- the still developing Bryan, TX limitations and ban on manufactured homes? Why not ask Dr. Carson for the full implementation of the Manufactured Housing Improvement Act (MHIA) of 2000, including is provisions for “enhanced preemption” for the placement of manufactured homes?
Or why haven’t they shown results in obtaining:
- Eliminating the 10/10 rule on FHA Title I loans?
- A broad use of the Duty to Serve lending by the GSEs for all manufactured homes, not just for the Clayton Homes promoted ‘new class of homes?’
The list of possible ‘asks’ by MHI and their ‘big boy’ masters could go on. One might note what MHARR said to Fannie Mae’s new CEO, when they made the point that failing to implement DTS (or by inference, other such policies) adds to the profitability of Berkshire Hathaway owned brands in manufactured housing. It gives Clayton and their sister companies an outsized influence. It makes the point that MHI award-winner Marty Lavin previously made, doesn’t it?
Wasted MHI Clout?
If MHI has such clout, as they have claimed for years in graphics like the above, why didn’t the stop the hit against their own prominent members in the John Oliver viral “Mobile Homes” video?
If MHI has such clout, why is the primary media narrative arguably against the industry’s homes and communities, rather than for it?
MHI can no longer as easily escape with the ‘head fake’ photo “razzle dazzle” or “dog and pony show” techniques any longer, so long as MHProNews and/or any others spotlight what they are and have been doing for years.
Rhetorical or visual red herrings are a deceptive ruse arguably designed to deceive and impress independents or others without delivering any actual and measurable results. MHI is collecting millions in dues, and what do they have to show for it? Why is the industry performing at a lower total production rate today than the year that Warren Buffett entered the industry over 15 years ago?
MHI obtained a video with Secretary Carson, and a video with previous HUD Secretary Julian Castro. Castro is currently seeking a run at the White House as a Democrat. Dr. Carson is a well-known member of the GOP, and as a Republican, sought his party’s nomination as president in the 2016 campaign cycle. Why are those videos touting bi-partisan praise for the industry not on the home page of their website? Why instead are they a challenge to find?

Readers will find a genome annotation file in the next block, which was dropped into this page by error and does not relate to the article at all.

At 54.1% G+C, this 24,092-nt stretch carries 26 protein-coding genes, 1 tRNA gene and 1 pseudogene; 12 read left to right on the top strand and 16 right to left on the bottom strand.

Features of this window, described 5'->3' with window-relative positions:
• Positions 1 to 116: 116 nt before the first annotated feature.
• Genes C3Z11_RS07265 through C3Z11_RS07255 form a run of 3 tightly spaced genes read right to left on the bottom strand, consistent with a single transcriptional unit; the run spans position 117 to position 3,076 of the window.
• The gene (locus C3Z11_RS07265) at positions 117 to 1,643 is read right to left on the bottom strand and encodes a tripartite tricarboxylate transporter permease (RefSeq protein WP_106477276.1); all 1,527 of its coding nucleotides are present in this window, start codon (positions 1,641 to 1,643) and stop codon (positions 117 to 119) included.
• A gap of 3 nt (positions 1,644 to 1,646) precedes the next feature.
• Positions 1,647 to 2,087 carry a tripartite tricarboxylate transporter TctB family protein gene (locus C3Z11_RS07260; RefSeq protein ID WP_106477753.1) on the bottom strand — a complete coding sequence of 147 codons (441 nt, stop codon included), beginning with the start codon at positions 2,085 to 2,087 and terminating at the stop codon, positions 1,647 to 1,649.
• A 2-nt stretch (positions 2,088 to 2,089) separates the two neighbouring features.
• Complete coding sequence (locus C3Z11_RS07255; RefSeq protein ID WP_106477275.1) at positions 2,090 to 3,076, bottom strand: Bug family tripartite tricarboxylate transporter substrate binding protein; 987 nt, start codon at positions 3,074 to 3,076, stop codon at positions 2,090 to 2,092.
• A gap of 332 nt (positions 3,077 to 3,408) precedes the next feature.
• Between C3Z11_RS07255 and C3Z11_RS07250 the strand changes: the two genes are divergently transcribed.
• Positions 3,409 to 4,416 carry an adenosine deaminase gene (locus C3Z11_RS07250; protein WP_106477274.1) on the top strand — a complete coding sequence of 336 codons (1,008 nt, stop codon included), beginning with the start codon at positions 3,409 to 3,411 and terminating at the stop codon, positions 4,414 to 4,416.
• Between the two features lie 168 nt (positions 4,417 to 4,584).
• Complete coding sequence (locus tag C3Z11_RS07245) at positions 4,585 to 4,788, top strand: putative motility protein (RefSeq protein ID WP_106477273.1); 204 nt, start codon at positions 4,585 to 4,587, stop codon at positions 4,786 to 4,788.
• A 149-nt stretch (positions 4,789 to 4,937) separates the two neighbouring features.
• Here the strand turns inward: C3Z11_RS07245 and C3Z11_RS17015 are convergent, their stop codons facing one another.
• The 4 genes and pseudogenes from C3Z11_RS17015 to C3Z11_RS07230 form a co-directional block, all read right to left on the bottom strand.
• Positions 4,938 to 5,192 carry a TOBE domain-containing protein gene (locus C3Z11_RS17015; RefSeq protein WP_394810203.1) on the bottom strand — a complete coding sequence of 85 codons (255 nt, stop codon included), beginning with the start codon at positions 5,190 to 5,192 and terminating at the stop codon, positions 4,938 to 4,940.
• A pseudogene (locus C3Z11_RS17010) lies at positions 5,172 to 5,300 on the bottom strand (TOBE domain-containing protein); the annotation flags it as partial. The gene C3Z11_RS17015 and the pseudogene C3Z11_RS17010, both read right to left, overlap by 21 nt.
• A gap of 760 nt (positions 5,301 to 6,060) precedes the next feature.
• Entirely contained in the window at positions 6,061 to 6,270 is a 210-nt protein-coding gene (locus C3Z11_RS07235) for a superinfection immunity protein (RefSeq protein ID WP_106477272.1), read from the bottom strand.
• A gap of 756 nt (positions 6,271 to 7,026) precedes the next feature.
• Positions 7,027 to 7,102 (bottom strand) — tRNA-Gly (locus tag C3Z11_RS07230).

The evidence and reasons suggests – and the Omaha-Knoxville-Arlington axis has not yet denied or explained away – the claim that the “Illusion of Motion” has made MHI money, while the industry continues to consolidate into ever fewer hands. MHI meetings have become ‘Buffett’s Big Boy Buffet.’ Members pay for the honor of potentially becoming the next meal for a corporate giant.
If the industry was performing near their historic norm, or to the industry’s potential, then the value of those businesses arguably would be higher.
“Is it a coincidence that failing to fight and win media image, to fully implement good laws, to overcome regulatory or other hurdles creates shark-like resistance? Meanwhile, the manufactured home industry staying smaller limits the attraction of new competition, and that pattern allows Warren Buffett and his de facto allies to buy up chunks of the industry at a discount? Aren’t these useful in doing exactly what Buffett has said in his own words?” That summarizes points that publisher and industry expert L. A. ‘Tony’ Kovach has made.
The industry’s independents in MHI ought to demand their money’s worth, or seek new structures that achieve the claimed goals of the Arlington based association that claims to represent “all segments of factory-built housing.”
“Photo ops and nice speeches are fine, and we can all enjoy them. But it is measurable results that the industry needs, and the same applies to current manufactured home owners and the roughly 100 million living in rentals, most of who want to become a home owner.” says Kovach.
The time for razzle dazzle and head fakes is over. The industry continues to be consolidated.
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Submitted by Soheyla Kovach to the Daily Business News for MHProNews.com.
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For Want of a Nail For want of a nail the shoe was lost. For want of a shoe the horse was lost. For want of a horse the rider was lost. For want of a rider the message was lost. For want of a message the battle was lost.